Most frequent mutations were hTERT (61.5%), followed by TP53 (42.7%), RB1 (24.8%), and CTNNB1 (18.8%). Liver tumors were classified into six imaging groups/grades, and the prevalence of hTERT mutations tended to increase with the advancement of imaging/histological grades (P = 0.026 and 0.13, respectively), whereas no such tendency was evident for TP53 mutation (P = 0.78 and 1.00, respectively). Focusing on the mutations in each tumor, although the variant frequency (VF) of hTERT did not change (P = 0.36 and 0.14, respectively) in association with imaging/histological grades, TP53 VF increased significantly (P = 0.004 and <0.001, respectively). In multivariate analysis, stage III or IV (hazard ratio, 3.64; P = 0.003), TP53 VF ≥ 50% (hazard ratio, 3.79; P = 0.020) was extracted as an independent risk for recurrence in primary HCC patients.
Increased prevalence of hTERT mutation and increased TP53 mutation VF are characteristic features of HCC progression, diagnosed with imaging/histological studies.
Publication Date: 2020-06-09
Journal: Hepatology research : the official journal of the Japan Society of Hepatology
Efficacy and safety of anti-CD19 CAR T-cell therapy in 110 patients with B-cell acute lymphoblastic leukemia with high-risk features.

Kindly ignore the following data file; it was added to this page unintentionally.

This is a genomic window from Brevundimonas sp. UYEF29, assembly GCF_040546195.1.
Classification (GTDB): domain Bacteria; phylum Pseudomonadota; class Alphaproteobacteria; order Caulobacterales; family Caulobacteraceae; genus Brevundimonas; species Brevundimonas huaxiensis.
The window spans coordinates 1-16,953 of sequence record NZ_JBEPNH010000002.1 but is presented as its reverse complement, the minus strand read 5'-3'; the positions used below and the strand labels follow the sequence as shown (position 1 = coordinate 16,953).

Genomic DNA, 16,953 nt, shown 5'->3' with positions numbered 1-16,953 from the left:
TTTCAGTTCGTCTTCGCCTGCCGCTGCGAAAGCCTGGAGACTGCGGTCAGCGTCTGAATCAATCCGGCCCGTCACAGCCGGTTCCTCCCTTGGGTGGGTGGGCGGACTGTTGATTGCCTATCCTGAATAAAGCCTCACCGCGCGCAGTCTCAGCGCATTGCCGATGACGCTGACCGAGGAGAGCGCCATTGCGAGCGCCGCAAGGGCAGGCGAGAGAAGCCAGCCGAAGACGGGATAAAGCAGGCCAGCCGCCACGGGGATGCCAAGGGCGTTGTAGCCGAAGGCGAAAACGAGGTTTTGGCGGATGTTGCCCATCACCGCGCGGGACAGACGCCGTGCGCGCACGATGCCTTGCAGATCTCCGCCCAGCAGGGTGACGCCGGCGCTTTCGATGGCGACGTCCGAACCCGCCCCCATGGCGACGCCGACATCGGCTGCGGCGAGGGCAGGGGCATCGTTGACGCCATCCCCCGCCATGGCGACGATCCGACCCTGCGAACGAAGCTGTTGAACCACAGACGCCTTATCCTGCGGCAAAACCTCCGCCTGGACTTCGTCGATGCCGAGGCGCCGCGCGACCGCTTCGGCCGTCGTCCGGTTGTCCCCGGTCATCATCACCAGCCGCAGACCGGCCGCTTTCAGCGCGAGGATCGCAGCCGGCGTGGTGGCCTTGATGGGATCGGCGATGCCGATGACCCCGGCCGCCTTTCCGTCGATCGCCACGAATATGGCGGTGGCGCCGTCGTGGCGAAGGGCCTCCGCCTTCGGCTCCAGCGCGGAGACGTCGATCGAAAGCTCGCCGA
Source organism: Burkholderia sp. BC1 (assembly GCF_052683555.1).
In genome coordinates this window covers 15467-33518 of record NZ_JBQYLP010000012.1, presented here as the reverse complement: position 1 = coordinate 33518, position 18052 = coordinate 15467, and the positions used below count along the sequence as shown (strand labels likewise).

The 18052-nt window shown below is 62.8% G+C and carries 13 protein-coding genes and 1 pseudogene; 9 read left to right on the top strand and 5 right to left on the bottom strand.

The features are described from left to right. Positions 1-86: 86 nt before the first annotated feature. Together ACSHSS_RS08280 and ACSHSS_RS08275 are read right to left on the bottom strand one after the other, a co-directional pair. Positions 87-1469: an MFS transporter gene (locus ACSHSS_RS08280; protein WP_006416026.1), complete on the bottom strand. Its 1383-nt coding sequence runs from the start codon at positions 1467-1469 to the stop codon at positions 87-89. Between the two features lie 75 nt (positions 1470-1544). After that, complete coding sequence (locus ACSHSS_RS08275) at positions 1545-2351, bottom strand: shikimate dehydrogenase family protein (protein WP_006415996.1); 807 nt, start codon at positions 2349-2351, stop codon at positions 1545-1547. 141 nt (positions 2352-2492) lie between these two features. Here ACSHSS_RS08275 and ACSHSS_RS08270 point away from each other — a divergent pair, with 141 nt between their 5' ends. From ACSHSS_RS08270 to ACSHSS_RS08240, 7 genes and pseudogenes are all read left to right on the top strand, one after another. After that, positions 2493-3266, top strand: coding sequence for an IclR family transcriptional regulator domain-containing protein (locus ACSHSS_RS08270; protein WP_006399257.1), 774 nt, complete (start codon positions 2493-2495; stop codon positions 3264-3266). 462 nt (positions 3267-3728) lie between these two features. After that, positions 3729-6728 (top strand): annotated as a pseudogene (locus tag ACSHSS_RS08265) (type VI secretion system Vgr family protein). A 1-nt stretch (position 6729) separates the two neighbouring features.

Anti-CD19 chimeric antigen receptor (CAR) T-cell therapy is effective in patients with advanced B-cell acute lymphoblastic leukemia (B-ALL). However, efficacy data is sparse in subgroups of patients with high-risk features such as BCR-ABL+, TP53 mutation, extramedullary disease (including central nervous system leukemia) or posttransplant relapse. It is also uncertain whether there is an added benefit of transplantation after anti-CD19 CAR T-cell therapy. We conducted a phase 1/2 study of 115 enrolled patients with CD19+ B-ALL. A total of 110 patients were successfully infused with anti-CD19 CAR T cells. In all, 93% of patients achieved a morphologic complete remission, and 87% became negative for minimal residual disease. Efficacy was seen across all subgroups. One-year leukemia-free survival (LFS) was 58%, and 1-year overall survival (OS) was 64% for the 110 patients. Seventy-five nonrandomly selected patients (73.5%) subsequently received an allogeneic hematopoietic stem cell transplant (allo-HSCT). LFS (76.9% vs 11.6%; P < .0001; 95% confidence interval [CI], 11.6-108.4) and OS (79.1% vs 32.0%; P < .0001; 95% CI, 0.02-0.22) were significantly better among patients who subsequently received allo-HSCT compared with those receiving CAR T-cell therapy alone. This was confirmed in multivariable analyses (hazard ratio, 16.546; 95% CI, 5.499-49.786). Another variate that correlated with worse outcomes was TP53 mutation (hazard ratio, 0.235; 95% CI, 0.089-0.619). There were no differences in complete remission rate, OS, or LFS between groups of patients age 2 to 14 years or age older than 14 years. Most patients had only mild cytokine release syndrome and neurotoxicity. Our data indicate that anti-CD19 CAR T-cell therapy is safe and effective in all B-ALL subgroups that have high-risk features. The benefit of a subsequent allo-HSCT requires confirmation because of nonrandom allocation. This trial was registered at www.clinicaltrials.gov as #NCT03173417.